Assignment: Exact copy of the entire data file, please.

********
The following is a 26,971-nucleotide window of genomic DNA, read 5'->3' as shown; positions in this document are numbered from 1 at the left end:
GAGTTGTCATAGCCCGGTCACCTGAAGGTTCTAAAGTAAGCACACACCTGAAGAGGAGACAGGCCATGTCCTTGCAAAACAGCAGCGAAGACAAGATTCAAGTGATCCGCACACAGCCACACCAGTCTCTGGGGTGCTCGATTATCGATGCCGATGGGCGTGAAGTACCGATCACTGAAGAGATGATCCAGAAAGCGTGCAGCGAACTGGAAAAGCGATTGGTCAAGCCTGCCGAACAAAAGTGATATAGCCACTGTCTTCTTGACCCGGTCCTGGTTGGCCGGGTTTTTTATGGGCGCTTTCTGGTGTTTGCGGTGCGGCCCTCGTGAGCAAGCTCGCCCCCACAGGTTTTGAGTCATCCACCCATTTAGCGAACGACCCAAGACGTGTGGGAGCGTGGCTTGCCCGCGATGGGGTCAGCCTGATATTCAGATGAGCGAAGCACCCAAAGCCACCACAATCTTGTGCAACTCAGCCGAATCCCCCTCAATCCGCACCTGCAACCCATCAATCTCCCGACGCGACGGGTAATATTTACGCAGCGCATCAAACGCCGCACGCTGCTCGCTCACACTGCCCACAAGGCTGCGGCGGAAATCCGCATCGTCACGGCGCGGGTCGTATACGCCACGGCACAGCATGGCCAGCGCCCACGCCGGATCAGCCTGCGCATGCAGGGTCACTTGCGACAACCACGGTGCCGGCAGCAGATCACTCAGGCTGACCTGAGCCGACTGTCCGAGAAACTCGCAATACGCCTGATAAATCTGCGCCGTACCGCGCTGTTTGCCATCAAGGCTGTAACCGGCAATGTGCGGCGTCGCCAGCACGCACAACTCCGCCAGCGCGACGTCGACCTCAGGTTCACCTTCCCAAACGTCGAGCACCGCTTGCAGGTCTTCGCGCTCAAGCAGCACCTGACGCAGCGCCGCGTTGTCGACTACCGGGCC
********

The following is a 26,971-nucleotide window of genomic DNA, read 5'->3' as shown; positions in this document are numbered from 1 at the left end:
GAGTTGTCATAGCCCGGTCACCTGAAGGTTCTAAAGTAAGCACACACCTGAAGAGGAGACAGGCCATGTCCTTGCAAAACAGCAGCGAAGACAAGATTCAAGTGATCCGCACACAGCCACACCAGTCTCTGGGGTGCTCGATTATCGATGCCGATGGGCGTGAAGTACCGATCACTGAAGAGATGATCCAGAAAGCGTGCAGCGAACTGGAAAAGCGATTGGTCAAGCCTGCCGAACAAAAGTGATATAGCCACTGTCTTCTTGACCCGGTCCTGGTTGGCCGGGTTTTTTATGGGCGCTTTCTGGTGTTTGCGGTGCGGCCCTCGTGAGCAAGCTCGCCCCCACAGGTTTTGAGTCATCCACCCATTTAGCGAACGACCCAAGACGTGTGGGAGCGTGGCTTGCCCGCGATGGGGTCAGCCTGATATTCAGATGAGCGAAGCACCCAAAGCCACCACAATCTTGTGCAACTCAGCCGAATCCCCCTCAATCCGCACCTGCAACCCATCAATCTCCCGACGCGACGGGTAATATTTACGCAGCGCATCAAACGCCGCACGCTGCTCGCTCACACTGCCCACAAGGCTGCGGCGGAAATCCGCATCGTCACGGCGCGGGTCGTATACGCCACGGCACAGCATGGCCAGCGCCCACGCCGGATCAGCCTGCGCATGCAGGGTCACTTGCGACAACCACGGTGCCGGCAGCAGATCACTCAGGCTGACCTGAGCCGACTGTCCGAGAAACTCGCAATACGCCTGATAAATCTGCGCCGTACCGCGCTGTTTGCCATCAAGGCTGTAACCGGCAATGTGCGGCGTCGCCAGCACGCACAACTCCGCCAGCGCGACGTCGACCTCAGGTTCACCTTCCCAAACGTCGAGCACCGCTTGCAGGTCTTCGCGCTCAAGCAGCACCTGACGCAGCGCCGCGTTGTCGACTACCGGGCC